When conservatives look at the newspapers, they see liberal columnists who pick out every tiny piece of evidence or pseudo-evidence of Republican vileness, and then dwell on it and obsess over it until they have lost all perspective and succumbed to fevers of incoherent rage. They see Democratic primary voters who are so filled with hatred at George Bush and John Ashcroft and Dick Cheney that they are pulling their party far from the mainstream of American life. They see candidates who, instead of trying to quell the self-destructive fury, are playing to it. “I am furious at [Bush] and I am furious at the Republicans,” says Dick Gephardt, trying to sound like John Kerry who is trying to sound like Howard Dean.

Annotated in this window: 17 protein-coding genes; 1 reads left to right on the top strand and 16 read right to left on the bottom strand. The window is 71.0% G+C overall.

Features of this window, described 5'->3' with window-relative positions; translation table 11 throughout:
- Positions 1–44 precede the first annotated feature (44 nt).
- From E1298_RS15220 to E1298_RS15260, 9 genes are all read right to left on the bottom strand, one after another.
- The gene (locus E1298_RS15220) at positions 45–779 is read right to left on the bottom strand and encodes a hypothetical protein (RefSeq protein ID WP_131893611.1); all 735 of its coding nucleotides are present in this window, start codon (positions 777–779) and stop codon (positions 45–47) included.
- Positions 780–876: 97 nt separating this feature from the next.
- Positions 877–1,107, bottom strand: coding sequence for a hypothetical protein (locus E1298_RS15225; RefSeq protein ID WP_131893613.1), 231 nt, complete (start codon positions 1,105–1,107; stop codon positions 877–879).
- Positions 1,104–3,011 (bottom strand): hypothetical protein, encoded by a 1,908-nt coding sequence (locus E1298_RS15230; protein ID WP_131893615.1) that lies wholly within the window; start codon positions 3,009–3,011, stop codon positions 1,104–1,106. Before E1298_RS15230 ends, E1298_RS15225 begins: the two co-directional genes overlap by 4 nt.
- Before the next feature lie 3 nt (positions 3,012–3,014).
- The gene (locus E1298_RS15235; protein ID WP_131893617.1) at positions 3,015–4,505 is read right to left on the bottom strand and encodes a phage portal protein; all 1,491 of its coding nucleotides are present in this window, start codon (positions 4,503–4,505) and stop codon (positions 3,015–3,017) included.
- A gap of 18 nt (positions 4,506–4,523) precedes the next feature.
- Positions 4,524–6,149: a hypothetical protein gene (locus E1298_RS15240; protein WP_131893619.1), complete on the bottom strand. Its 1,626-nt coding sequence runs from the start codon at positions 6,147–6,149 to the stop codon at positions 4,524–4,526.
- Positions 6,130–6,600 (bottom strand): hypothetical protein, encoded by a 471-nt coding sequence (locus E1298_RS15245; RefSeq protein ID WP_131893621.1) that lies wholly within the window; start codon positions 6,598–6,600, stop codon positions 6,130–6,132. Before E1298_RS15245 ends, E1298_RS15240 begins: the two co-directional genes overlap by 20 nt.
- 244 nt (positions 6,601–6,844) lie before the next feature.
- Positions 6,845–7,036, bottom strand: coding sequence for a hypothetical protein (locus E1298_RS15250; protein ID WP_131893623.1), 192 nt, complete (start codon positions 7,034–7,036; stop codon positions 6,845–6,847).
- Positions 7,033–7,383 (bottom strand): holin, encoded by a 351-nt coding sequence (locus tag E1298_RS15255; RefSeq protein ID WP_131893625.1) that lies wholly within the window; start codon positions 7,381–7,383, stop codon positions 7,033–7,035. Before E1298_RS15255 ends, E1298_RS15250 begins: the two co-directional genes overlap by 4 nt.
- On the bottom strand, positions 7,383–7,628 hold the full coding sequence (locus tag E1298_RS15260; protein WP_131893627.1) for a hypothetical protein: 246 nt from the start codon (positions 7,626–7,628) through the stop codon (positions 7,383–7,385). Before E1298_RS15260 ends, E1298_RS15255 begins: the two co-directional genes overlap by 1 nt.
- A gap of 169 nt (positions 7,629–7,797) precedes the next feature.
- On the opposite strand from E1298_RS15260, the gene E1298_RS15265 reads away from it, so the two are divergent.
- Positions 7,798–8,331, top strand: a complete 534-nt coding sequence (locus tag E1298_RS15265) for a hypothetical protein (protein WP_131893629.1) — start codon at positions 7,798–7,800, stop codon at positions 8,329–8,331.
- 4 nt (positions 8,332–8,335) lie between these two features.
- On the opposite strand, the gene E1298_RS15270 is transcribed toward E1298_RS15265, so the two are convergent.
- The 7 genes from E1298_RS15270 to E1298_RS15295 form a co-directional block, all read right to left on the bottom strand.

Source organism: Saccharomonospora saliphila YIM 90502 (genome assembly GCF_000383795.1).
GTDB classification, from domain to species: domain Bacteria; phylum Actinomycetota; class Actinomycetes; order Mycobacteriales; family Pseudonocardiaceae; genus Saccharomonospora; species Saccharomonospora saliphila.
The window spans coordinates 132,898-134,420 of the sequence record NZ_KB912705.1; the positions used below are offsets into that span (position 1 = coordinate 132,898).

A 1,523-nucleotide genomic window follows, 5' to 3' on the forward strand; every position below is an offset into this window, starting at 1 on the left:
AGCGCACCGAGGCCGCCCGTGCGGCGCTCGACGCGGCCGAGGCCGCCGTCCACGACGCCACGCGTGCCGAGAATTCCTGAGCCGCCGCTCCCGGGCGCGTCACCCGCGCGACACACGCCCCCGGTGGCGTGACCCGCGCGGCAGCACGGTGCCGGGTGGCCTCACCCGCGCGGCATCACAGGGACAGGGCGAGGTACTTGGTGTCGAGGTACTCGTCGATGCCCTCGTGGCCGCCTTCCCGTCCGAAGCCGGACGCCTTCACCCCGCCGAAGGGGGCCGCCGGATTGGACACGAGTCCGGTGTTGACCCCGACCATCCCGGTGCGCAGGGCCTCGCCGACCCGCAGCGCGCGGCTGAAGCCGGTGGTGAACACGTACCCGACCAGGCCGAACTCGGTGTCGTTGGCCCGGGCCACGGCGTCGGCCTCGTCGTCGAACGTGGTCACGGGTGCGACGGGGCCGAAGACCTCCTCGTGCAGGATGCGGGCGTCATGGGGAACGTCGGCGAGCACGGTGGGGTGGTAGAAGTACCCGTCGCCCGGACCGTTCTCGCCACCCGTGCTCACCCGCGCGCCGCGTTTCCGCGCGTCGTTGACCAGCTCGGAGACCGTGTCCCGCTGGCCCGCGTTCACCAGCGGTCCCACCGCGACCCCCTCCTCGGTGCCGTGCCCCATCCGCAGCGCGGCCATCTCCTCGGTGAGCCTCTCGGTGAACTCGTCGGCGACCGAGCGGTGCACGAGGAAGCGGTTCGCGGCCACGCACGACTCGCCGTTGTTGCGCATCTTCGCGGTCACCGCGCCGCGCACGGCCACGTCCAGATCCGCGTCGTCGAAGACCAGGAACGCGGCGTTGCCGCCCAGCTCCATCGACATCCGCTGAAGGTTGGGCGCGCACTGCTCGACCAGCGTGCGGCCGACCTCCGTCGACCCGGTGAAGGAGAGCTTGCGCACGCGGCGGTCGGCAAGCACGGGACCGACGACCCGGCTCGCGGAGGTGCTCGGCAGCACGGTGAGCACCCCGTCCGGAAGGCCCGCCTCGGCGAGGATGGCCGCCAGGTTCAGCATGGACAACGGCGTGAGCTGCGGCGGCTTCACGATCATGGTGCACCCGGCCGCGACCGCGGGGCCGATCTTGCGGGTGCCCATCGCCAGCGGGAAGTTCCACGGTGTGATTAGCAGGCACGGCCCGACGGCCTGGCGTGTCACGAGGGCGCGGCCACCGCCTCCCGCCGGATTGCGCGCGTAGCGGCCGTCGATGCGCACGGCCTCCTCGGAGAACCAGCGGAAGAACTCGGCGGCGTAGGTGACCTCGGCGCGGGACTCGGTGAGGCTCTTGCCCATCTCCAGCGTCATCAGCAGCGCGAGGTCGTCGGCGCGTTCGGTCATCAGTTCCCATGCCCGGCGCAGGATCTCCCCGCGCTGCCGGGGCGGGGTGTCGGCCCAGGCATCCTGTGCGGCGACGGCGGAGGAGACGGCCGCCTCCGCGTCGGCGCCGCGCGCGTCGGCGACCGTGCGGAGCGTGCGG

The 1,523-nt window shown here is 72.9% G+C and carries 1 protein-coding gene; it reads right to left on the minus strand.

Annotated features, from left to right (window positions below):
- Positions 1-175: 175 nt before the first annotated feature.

It’s mystifying. Fury rarely wins elections. Rage rarely appeals to suburban moderates. And there is a mountain of evidence that the Democrats are now racing away from swing voters, who do not hate George Bush, and who, despite their qualms about the economy and certain policies, do not feel that the republic is being raped by vile and illegitimate marauders. The Democrats, indeed, look like they’re turning into a domestic version of the Palestinians–a group so enraged at their perceived oppressors, and so caught up in their own victimization, that they behave in ways that are patently not in their self-interest, and that are almost guaranteed to perpetuate their suffering.